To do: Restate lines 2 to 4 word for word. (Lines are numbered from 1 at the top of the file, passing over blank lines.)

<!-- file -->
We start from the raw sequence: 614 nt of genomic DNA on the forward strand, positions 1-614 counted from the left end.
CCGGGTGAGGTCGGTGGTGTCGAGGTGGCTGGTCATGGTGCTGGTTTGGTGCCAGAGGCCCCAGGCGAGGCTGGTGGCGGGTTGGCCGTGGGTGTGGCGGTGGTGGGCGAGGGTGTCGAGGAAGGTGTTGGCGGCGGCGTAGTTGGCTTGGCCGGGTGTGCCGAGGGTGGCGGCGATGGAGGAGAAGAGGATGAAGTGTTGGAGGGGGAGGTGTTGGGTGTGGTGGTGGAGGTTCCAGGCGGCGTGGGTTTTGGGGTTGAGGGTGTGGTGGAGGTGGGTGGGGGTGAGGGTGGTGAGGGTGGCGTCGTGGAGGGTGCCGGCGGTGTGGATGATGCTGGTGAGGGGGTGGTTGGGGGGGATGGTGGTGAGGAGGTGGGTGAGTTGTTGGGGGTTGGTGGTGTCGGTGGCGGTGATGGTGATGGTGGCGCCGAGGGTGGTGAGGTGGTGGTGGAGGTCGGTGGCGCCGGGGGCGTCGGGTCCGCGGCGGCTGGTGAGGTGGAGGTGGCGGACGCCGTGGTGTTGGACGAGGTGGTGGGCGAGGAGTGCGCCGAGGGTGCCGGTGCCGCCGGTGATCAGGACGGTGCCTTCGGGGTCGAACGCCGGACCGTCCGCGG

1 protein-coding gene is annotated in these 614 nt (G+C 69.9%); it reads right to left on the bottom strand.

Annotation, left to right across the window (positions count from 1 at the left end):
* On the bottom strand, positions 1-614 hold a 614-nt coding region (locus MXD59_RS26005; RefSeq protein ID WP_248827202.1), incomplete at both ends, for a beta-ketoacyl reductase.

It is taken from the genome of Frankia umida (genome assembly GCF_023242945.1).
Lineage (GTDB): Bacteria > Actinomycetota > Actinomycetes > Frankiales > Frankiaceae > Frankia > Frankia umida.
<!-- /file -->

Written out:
CCGGGTGAGGTCGGTGGTGTCGAGGTGGCTGGTCATGGTGCTGGTTTGGTGCCAGAGGCCCCAGGCGAGGCTGGTGGCGGGTTGGCCGTGGGTGTGGCGGTGGTGGGCGAGGGTGTCGAGGAAGGTGTTGGCGGCGGCGTAGTTGGCTTGGCCGGGTGTGCCGAGGGTGGCGGCGATGGAGGAGAAGAGGATGAAGTGTTGGAGGGGGAGGTGTTGGGTGTGGTGGTGGAGGTTCCAGGCGGCGTGGGTTTTGGGGTTGAGGGTGTGGTGGAGGTGGGTGGGGGTGAGGGTGGTGAGGGTGGCGTCGTGGAGGGTGCCGGCGGTGTGGATGATGCTGGTGAGGGGGTGGTTGGGGGGGATGGTGGTGAGGAGGTGGGTGAGTTGTTGGGGGTTGGTGGTGTCGGTGGCGGTGATGGTGATGGTGGCGCCGAGGGTGGTGAGGTGGTGGTGGAGGTCGGTGGCGCCGGGGGCGTCGGGTCCGCGGCGGCTGGTGAGGTGGAGGTGGCGGACGCCGTGGTGTTGGACGAGGTGGTGGGCGAGGAGTGCGCCGAGGGTGCCGGTGCCGCCGGTGATCAGGACGGTGCCTTCGGGGTCGAACGCCGGACCGTCCGCGG

1 protein-coding gene is annotated in these 614 nt (G+C 69.9%); it reads right to left on the bottom strand.

Annotation, left to right across the window (positions count from 1 at the left end):